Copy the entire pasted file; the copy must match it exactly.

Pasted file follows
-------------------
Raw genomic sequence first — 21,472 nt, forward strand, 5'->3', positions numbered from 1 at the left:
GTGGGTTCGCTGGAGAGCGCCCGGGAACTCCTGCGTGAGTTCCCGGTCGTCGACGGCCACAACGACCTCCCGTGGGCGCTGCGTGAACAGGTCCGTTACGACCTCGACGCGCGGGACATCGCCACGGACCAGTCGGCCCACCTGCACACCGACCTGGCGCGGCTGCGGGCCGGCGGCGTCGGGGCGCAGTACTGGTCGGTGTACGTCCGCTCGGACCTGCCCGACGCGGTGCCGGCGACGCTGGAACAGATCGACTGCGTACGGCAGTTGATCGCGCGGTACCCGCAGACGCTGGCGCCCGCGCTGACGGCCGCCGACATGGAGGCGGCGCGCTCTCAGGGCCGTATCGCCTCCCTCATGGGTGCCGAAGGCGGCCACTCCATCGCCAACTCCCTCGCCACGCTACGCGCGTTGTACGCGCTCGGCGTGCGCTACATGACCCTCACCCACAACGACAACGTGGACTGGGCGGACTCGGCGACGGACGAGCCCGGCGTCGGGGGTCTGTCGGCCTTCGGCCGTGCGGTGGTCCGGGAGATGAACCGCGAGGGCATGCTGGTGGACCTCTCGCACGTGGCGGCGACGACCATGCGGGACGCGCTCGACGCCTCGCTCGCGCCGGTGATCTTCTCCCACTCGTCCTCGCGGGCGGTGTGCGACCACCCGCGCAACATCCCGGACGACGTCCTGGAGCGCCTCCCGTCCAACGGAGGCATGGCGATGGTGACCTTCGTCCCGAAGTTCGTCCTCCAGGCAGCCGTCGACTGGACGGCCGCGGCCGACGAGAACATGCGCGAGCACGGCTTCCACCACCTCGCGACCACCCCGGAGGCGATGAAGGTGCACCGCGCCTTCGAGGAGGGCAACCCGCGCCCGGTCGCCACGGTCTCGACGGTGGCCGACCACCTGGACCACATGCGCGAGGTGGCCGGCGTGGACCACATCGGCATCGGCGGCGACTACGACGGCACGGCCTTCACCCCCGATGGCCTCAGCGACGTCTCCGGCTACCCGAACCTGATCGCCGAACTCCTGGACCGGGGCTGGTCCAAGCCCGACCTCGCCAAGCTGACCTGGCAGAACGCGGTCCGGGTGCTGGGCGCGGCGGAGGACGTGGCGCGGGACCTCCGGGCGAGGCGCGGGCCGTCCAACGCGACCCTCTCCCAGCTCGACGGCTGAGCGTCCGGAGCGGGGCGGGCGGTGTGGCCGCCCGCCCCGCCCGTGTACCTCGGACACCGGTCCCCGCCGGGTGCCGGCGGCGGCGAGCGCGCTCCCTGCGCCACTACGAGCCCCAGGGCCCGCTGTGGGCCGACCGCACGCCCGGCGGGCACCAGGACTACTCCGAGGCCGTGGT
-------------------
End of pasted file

Raw genomic sequence first — 21,472 nt, forward strand, 5'->3', positions numbered from 1 at the left:
GTGGGTTCGCTGGAGAGCGCCCGGGAACTCCTGCGTGAGTTCCCGGTCGTCGACGGCCACAACGACCTCCCGTGGGCGCTGCGTGAACAGGTCCGTTACGACCTCGACGCGCGGGACATCGCCACGGACCAGTCGGCCCACCTGCACACCGACCTGGCGCGGCTGCGGGCCGGCGGCGTCGGGGCGCAGTACTGGTCGGTGTACGTCCGCTCGGACCTGCCCGACGCGGTGCCGGCGACGCTGGAACAGATCGACTGCGTACGGCAGTTGATCGCGCGGTACCCGCAGACGCTGGCGCCCGCGCTGACGGCCGCCGACATGGAGGCGGCGCGCTCTCAGGGCCGTATCGCCTCCCTCATGGGTGCCGAAGGCGGCCACTCCATCGCCAACTCCCTCGCCACGCTACGCGCGTTGTACGCGCTCGGCGTGCGCTACATGACCCTCACCCACAACGACAACGTGGACTGGGCGGACTCGGCGACGGACGAGCCCGGCGTCGGGGGTCTGTCGGCCTTCGGCCGTGCGGTGGTCCGGGAGATGAACCGCGAGGGCATGCTGGTGGACCTCTCGCACGTGGCGGCGACGACCATGCGGGACGCGCTCGACGCCTCGCTCGCGCCGGTGATCTTCTCCCACTCGTCCTCGCGGGCGGTGTGCGACCACCCGCGCAACATCCCGGACGACGTCCTGGAGCGCCTCCCGTCCAACGGAGGCATGGCGATGGTGACCTTCGTCCCGAAGTTCGTCCTCCAGGCAGCCGTCGACTGGACGGCCGCGGCCGACGAGAACATGCGCGAGCACGGCTTCCACCACCTCGCGACCACCCCGGAGGCGATGAAGGTGCACCGCGCCTTCGAGGAGGGCAACCCGCGCCCGGTCGCCACGGTCTCGACGGTGGCCGACCACCTGGACCACATGCGCGAGGTGGCCGGCGTGGACCACATCGGCATCGGCGGCGACTACGACGGCACGGCCTTCACCCCCGATGGCCTCAGCGACGTCTCCGGCTACCCGAACCTGATCGCCGAACTCCTGGACCGGGGCTGGTCCAAGCCCGACCTCGCCAAGCTGACCTGGCAGAACGCGGTCCGGGTGCTGGGCGCGGCGGAGGACGTGGCGCGGGACCTCCGGGCGAGGCGCGGGCCGTCCAACGCGACCCTCTCCCAGCTCGACGGCTGAGCGTCCGGAGCGGGGCGGGCGGTGTGGCCGCCCGCCCCGCCCGTGTACCTCGGACACCGGTCCCCGCCGGGTGCCGGCGGCGGCGAGCGCGCTCCCTGCGCCACTACGAGCCCCAGGGCCCGCTGTGGGCCGACCGCACGCCCGGCGGGCACCAGGACTACTCCGAGGCCGTGGT